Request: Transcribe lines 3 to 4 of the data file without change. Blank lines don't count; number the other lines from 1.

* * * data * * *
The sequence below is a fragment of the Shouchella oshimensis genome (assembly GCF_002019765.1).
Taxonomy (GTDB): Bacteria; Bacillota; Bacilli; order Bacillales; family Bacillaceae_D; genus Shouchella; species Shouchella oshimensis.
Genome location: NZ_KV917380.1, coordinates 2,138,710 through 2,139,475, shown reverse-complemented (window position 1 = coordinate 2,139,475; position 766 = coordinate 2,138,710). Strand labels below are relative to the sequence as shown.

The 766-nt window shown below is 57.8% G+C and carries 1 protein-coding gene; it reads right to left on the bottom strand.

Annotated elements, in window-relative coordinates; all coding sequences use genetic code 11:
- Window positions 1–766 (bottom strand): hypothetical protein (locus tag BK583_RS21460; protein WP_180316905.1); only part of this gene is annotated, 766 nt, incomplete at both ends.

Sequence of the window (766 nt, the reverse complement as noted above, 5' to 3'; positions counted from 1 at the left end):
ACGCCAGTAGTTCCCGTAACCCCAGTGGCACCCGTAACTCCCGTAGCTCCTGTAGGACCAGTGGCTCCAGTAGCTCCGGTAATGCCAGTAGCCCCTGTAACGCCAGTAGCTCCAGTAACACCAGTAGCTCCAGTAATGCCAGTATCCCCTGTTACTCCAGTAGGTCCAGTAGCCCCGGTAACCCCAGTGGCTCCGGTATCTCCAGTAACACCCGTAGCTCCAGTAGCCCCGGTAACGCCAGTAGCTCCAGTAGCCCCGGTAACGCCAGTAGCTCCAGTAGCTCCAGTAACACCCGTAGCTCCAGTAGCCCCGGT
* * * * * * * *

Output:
Genome location: NZ_KV917380.1, coordinates 2,138,710 through 2,139,475, shown reverse-complemented (window position 1 = coordinate 2,139,475; position 766 = coordinate 2,138,710). Strand labels below are relative to the sequence as shown.

The 766-nt window shown below is 57.8% G+C and carries 1 protein-coding gene; it reads right to left on the bottom strand.